SACRAMENTO — Gov. Arnold Schwarzenegger's proposed budget and public works push has boosted his re-election chances but are bad for the state's fiscal health, separate developments indicated Thursday.

A recent poll shows the born-again "moderate" Republican governor has gained back some popularity, especially in the Bay Area, and is now in a dead heat with Democratic competitors. But it comes at a high cost: The Legislature's nonpartisan fiscal expert reported the budget is headed in the "wrong direction" because it spends so much in deficit-plagued California.

"Our survey demonstrates that Schwarzenegger's retreat from the more conservative rhetoric and agenda he brandished during the latter part of 2005 has paid off among middle-of-the road voters," said Melinda Jackson, director of the Survey and Policy Research Institute at San Jose State University.

The governor's job performance rating among voters in a Democrat-leaning state has climbed from 36 percent positive and 53 percent negative in September, to 40 percent positive and 51 percent negative this month.

The poll was released as Legislative Analyst Elizabeth Hill criticized the governor's proposed 2006-07 budget — a sweeping issue that could complicate his re-election bid.

The spending plan taps economic growth and a cash carryover from this fiscal year to invest billions more in state programs such as education and transportation, while raising no taxes and doing little to cut the ongoing, multibillion-dollar deficit.

"The overall plan moves the state in the wrong direction in terms of reaching its longer-term goal of getting its fiscal house in order," Hill said.

"Instead of using the current unexpected revenue increases — which are primarily from more volatile revenue sources such as business profits and capital gains — to reduce outstanding obligations, the budget ratchets up ongoing spending by about $2 billion," she said.

Given the gap between revenues and spending, along with outstanding debt obligations, Hill says he believes the budget should focus more on paying down existing debt before making expansive new commitments.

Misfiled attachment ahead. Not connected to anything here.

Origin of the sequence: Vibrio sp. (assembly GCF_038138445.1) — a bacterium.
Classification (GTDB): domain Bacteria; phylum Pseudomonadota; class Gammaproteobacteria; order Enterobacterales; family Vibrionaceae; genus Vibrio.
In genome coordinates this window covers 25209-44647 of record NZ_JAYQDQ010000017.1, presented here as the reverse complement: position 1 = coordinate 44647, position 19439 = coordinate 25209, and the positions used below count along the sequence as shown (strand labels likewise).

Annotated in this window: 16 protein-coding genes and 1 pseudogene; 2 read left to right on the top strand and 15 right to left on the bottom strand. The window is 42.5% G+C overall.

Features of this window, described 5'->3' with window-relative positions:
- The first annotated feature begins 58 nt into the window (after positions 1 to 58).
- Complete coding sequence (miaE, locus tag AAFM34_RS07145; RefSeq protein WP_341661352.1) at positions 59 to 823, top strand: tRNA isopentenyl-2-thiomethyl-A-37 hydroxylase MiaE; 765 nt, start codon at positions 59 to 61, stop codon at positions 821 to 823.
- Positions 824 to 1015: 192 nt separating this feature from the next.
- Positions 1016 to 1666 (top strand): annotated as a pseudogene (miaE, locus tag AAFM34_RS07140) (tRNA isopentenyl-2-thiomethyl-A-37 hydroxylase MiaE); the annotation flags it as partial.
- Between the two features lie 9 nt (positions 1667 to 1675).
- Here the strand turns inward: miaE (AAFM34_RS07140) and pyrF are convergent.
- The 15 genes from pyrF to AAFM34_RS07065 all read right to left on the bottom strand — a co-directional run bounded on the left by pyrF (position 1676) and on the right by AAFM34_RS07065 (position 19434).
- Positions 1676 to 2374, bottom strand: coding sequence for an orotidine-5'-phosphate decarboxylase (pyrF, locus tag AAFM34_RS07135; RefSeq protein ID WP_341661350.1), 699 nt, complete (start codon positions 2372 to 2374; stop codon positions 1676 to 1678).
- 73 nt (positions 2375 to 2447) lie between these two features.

Schwarzenegger and his aides discount such assertions.

"This budget continues California on the path of fiscal responsibility and economic recovery," said Schwarzenegger.

But one of the state's leading fiscal conservatives, Sen. Tom McClintock, R-Thousand Oaks, is among those criticizing the governor for proposing to spend more than the state takes in. "The budget is seriously out of balance and the budget gap is widening," he said.

The state is expecting $91.5 billion in general fund revenue and spending $97.9 billion, resulting in a $6.4 billion operating deficit.

The difference is being made up by about $7 billion that is expected to be left over from the current year because of higher-than-expected revenues and other factors.

At the same time, liberals are howling over the few spending cuts Schwarzenegger made, mostly in the health and welfare sector.

Hill's conclusions were embraced by Treasurer Phil Angelides, a Democrat running for governor. "Her report card shows that Gov. Schwarzenegger continues to fail to balance the budget, which was his central promise to the voters," he said.

Schwarzenegger's approval rating is at its highest point since June, but still a long way from the popularity he enjoyed a year ago, when his approval among California adults was 59 percent positive and just 26 percent negative.